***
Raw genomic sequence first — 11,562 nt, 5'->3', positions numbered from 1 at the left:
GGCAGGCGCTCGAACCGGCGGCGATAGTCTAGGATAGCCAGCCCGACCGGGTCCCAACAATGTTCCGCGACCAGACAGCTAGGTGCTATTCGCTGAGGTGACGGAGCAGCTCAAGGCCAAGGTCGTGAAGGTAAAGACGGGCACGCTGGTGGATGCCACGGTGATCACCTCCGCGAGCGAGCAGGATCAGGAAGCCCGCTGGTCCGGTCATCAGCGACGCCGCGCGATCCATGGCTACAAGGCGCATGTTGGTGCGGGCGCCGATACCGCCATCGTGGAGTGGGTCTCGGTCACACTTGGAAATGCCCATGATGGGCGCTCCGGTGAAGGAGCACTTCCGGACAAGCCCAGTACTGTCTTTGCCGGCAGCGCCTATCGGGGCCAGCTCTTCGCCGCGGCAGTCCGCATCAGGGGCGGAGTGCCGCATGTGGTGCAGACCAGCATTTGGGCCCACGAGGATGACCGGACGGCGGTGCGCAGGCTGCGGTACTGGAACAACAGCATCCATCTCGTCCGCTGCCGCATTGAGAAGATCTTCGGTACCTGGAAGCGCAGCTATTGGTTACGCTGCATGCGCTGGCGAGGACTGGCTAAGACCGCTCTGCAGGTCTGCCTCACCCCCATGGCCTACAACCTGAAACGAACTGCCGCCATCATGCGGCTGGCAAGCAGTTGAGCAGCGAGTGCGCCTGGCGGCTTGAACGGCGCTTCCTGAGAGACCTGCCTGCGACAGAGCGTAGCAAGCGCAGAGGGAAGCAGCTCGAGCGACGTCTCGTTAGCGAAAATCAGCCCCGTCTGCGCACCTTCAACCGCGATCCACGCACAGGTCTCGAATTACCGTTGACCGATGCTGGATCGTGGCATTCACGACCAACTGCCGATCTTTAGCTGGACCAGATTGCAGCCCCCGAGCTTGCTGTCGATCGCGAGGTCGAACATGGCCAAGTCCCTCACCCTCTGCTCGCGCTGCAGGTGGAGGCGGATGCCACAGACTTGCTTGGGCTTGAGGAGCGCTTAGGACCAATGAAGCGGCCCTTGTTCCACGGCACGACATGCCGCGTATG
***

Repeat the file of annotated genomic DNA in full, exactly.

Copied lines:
Raw genomic sequence first — 11,562 nt, 5'->3', positions numbered from 1 at the left:
GGCAGGCGCTCGAACCGGCGGCGATAGTCTAGGATAGCCAGCCCGACCGGGTCCCAACAATGTTCCGCGACCAGACAGCTAGGTGCTATTCGCTGAGGTGACGGAGCAGCTCAAGGCCAAGGTCGTGAAGGTAAAGACGGGCACGCTGGTGGATGCCACGGTGATCACCTCCGCGAGCGAGCAGGATCAGGAAGCCCGCTGGTCCGGTCATCAGCGACGCCGCGCGATCCATGGCTACAAGGCGCATGTTGGTGCGGGCGCCGATACCGCCATCGTGGAGTGGGTCTCGGTCACACTTGGAAATGCCCATGATGGGCGCTCCGGTGAAGGAGCACTTCCGGACAAGCCCAGTACTGTCTTTGCCGGCAGCGCCTATCGGGGCCAGCTCTTCGCCGCGGCAGTCCGCATCAGGGGCGGAGTGCCGCATGTGGTGCAGACCAGCATTTGGGCCCACGAGGATGACCGGACGGCGGTGCGCAGGCTGCGGTACTGGAACAACAGCATCCATCTCGTCCGCTGCCGCATTGAGAAGATCTTCGGTACCTGGAAGCGCAGCTATTGGTTACGCTGCATGCGCTGGCGAGGACTGGCTAAGACCGCTCTGCAGGTCTGCCTCACCCCCATGGCCTACAACCTGAAACGAACTGCCGCCATCATGCGGCTGGCAAGCAGTTGAGCAGCGAGTGCGCCTGGCGGCTTGAACGGCGCTTCCTGAGAGACCTGCCTGCGACAGAGCGTAGCAAGCGCAGAGGGAAGCAGCTCGAGCGACGTCTCGTTAGCGAAAATCAGCCCCGTCTGCGCACCTTCAACCGCGATCCACGCACAGGTCTCGAATTACCGTTGACCGATGCTGGATCGTGGCATTCACGACCAACTGCCGATCTTTAGCTGGACCAGATTGCAGCCCCCGAGCTTGCTGTCGATCGCGAGGTCGAACATGGCCAAGTCCCTCACCCTCTGCTCGCGCTGCAGGTGGAGGCGGATGCCACAGACTTGCTTGGGCTTGAGGAGCGCTTAGGACCAATGAAGCGGCCCTTGTTCCACGGCACGACATGCCGCGTATG